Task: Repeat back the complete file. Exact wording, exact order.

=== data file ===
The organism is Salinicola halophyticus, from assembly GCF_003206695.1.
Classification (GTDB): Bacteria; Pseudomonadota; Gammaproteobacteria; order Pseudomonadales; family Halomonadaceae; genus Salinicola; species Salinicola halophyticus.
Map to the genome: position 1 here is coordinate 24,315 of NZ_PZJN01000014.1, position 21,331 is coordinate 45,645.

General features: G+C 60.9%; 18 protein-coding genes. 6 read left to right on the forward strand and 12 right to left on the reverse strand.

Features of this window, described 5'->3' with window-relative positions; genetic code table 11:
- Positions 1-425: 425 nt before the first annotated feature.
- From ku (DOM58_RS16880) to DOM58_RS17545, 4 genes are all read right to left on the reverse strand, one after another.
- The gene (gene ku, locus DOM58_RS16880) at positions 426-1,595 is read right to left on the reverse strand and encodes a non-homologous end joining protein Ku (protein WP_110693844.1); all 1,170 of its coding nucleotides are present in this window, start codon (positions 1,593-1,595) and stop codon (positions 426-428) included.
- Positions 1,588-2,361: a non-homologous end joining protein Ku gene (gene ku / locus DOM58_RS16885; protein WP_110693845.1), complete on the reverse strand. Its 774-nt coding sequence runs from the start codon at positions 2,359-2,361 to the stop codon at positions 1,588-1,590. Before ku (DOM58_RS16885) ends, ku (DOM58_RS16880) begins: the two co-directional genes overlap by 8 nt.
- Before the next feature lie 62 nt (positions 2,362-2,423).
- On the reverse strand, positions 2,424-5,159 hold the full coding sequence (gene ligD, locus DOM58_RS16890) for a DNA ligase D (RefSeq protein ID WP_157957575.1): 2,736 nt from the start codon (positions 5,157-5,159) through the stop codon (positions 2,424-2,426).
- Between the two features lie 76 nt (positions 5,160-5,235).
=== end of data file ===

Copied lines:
The organism is Salinicola halophyticus, from assembly GCF_003206695.1.
Classification (GTDB): Bacteria; Pseudomonadota; Gammaproteobacteria; order Pseudomonadales; family Halomonadaceae; genus Salinicola; species Salinicola halophyticus.
Map to the genome: position 1 here is coordinate 24,315 of NZ_PZJN01000014.1, position 21,331 is coordinate 45,645.

General features: G+C 60.9%; 18 protein-coding genes. 6 read left to right on the forward strand and 12 right to left on the reverse strand.

Features of this window, described 5'->3' with window-relative positions; genetic code table 11:
- Positions 1-425: 425 nt before the first annotated feature.
- From ku (DOM58_RS16880) to DOM58_RS17545, 4 genes are all read right to left on the reverse strand, one after another.
- The gene (gene ku, locus DOM58_RS16880) at positions 426-1,595 is read right to left on the reverse strand and encodes a non-homologous end joining protein Ku (protein WP_110693844.1); all 1,170 of its coding nucleotides are present in this window, start codon (positions 1,593-1,595) and stop codon (positions 426-428) included.
- Positions 1,588-2,361: a non-homologous end joining protein Ku gene (gene ku / locus DOM58_RS16885; protein WP_110693845.1), complete on the reverse strand. Its 774-nt coding sequence runs from the start codon at positions 2,359-2,361 to the stop codon at positions 1,588-1,590. Before ku (DOM58_RS16885) ends, ku (DOM58_RS16880) begins: the two co-directional genes overlap by 8 nt.
- Before the next feature lie 62 nt (positions 2,362-2,423).
- On the reverse strand, positions 2,424-5,159 hold the full coding sequence (gene ligD, locus DOM58_RS16890) for a DNA ligase D (RefSeq protein ID WP_157957575.1): 2,736 nt from the start codon (positions 5,157-5,159) through the stop codon (positions 2,424-2,426).
- Between the two features lie 76 nt (positions 5,160-5,235).